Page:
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  1. Due to the remarkable ecological value of the Ross Sea, the Commission for the Conservation of Antarctic Marine Living Resources (CCAMLR) adopted a large-scale Ross Sea region marine protected area (RSRMPA) in 2016. Since then, many CCAMLR Members have conducted research and monitoring in the region. In 2021, the U.S. Ross Sea science community convened a workshop to collate, synthesize, and coordinate U.S. research and monitoring in the RSRMPA. Here we present workshop results, including an extensive synthesis of the peer-reviewed literature related to the region during the period 2010–early 2021. From the synthesis, several things stand out. First, the quantity and breadth of U.S. Ross Sea research compares to a National Science Foundation Long Term Ecological Research project, especially involving McMurdo Sound. These studies are foundational in assessing effectiveness of the RSRMPA. Second, climate change and fishing remain the two factors most critical to changing ecosystem structure and function in the region. Third, studies that integrate ecological processes with physical oceanographic change continue to be needed, especially in a directed and coordinated research program, in order to effectively separate climate from fishing to explain trends among designated indicator species.
    Free, publicly-accessible full text available June 1, 2023
  2. Free, publicly-accessible full text available August 1, 2023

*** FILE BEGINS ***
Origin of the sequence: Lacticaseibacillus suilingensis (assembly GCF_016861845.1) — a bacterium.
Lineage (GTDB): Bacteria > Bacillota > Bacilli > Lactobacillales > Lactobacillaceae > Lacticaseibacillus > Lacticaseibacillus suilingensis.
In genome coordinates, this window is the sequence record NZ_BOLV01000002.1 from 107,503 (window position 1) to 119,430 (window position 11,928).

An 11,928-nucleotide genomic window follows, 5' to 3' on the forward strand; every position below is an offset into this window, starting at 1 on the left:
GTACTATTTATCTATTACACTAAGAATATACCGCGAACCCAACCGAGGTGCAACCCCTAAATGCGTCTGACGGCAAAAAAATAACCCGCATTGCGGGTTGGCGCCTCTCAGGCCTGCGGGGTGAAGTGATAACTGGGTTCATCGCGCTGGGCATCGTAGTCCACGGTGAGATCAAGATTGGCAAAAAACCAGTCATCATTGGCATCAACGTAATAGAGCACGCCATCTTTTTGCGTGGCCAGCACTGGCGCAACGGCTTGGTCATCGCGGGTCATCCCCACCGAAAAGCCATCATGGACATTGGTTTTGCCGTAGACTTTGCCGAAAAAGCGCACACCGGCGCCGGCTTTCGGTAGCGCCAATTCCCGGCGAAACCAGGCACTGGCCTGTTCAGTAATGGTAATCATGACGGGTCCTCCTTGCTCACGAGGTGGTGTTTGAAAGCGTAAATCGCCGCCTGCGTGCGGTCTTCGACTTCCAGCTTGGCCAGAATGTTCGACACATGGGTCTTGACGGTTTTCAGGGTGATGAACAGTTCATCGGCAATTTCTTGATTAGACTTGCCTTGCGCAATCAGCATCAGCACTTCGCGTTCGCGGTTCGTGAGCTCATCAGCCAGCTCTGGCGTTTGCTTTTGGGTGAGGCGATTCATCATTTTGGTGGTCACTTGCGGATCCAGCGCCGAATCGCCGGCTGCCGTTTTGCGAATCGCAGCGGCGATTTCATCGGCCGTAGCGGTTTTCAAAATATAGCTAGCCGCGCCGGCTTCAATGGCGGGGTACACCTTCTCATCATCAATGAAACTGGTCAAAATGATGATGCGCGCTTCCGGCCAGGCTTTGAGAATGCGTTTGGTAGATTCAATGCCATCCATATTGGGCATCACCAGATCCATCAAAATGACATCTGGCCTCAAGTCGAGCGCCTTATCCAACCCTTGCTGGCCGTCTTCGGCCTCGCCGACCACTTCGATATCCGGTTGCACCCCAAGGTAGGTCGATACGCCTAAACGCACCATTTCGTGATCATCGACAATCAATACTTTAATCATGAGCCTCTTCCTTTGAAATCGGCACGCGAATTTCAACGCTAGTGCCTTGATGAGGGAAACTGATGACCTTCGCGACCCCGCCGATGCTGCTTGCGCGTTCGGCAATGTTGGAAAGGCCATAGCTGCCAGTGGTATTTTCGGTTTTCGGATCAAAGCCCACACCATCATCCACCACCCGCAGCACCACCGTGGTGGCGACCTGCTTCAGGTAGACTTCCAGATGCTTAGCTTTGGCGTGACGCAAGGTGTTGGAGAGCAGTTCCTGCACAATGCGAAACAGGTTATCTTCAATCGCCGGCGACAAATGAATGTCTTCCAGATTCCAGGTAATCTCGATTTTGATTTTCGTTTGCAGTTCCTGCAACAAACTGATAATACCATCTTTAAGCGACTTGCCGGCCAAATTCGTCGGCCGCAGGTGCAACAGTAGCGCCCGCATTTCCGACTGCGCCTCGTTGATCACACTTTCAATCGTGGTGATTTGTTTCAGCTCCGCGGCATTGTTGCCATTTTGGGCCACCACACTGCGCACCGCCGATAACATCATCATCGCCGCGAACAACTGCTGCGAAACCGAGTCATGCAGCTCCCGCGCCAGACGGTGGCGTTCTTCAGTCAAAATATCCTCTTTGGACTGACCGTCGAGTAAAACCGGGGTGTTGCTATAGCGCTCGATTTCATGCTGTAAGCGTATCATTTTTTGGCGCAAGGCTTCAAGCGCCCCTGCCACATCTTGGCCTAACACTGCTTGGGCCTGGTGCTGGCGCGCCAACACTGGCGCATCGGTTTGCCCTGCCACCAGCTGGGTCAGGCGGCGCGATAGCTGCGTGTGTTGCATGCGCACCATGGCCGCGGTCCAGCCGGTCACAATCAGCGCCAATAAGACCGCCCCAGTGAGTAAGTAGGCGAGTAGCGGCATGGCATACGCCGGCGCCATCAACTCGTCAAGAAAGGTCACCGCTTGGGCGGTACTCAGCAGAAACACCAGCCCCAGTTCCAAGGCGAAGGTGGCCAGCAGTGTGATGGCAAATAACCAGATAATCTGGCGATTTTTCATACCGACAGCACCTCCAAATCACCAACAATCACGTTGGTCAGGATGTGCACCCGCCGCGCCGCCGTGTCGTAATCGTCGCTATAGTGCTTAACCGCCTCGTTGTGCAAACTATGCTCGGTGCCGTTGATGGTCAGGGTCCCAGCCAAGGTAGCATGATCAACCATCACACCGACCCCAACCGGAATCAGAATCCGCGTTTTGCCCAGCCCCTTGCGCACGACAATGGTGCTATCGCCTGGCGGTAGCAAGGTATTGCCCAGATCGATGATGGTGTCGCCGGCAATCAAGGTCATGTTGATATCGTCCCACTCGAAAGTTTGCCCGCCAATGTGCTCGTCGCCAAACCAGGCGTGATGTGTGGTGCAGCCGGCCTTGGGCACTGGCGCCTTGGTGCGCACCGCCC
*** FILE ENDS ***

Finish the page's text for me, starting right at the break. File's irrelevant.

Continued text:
3. Southern Ocean ecosystems are globally important and vulnerable to global drivers of change, yet they remain challenging to study. Fish and squid make up a significant portion of the biomass within the Southern Ocean, filling key roles in food webs from forage to mid-trophic species and top predators. They comprise a diverse array of species uniquely adapted to the extreme habitats of the region. Adaptations such as antifreeze glycoproteins, lipid-retention, extended larval phases, delayed senescence, and energy-conserving life strategies equip Antarctic fish and squid to withstand the dark winters and yearlong subzero temperatures experienced in much of the Southern Ocean. In addition to krill exploitation, the comparatively high commercial value of Antarctic fish, particularly the lucrative toothfish, drives fisheries interests, which has included illegal fishing. Uncertainty about the population dynamics of target species and ecosystem structure and function more broadly has necessitated a precautionary, ecosystem approach to managing these stocks and enabling the recovery of depleted species. Fisheries currently remain the major local driver of change in Southern Ocean fish productivity, but global climate change presents an even greater challenge to assessing future changes. Parts of the Southern Ocean are experiencing ocean-warming, such as the West Antarctic Peninsula, while othermore »areas, such as the Ross Sea shelf, have undergone cooling in recent years. These trends are expected to result in a redistribution of species based on their tolerances to different temperature regimes. Climate variability may impair the migratory response of these species to environmental change, while imposing increased pressures on recruitment. Fisheries and climate change, coupled with related local and global drivers such as pollution and sea ice change, have the potential to produce synergistic impacts that compound the risks to Antarctic fish and squid species. The uncertainty surrounding how different species will respond to these challenges, given their varying life histories, environmental dependencies, and resiliencies, necessitates regular assessment to inform conservation and management decisions. Urgent attention is needed to determine whether the current management strategies are suitably precautionary to achieve conservation objectives in light of the impending changes to the ecosystem.« less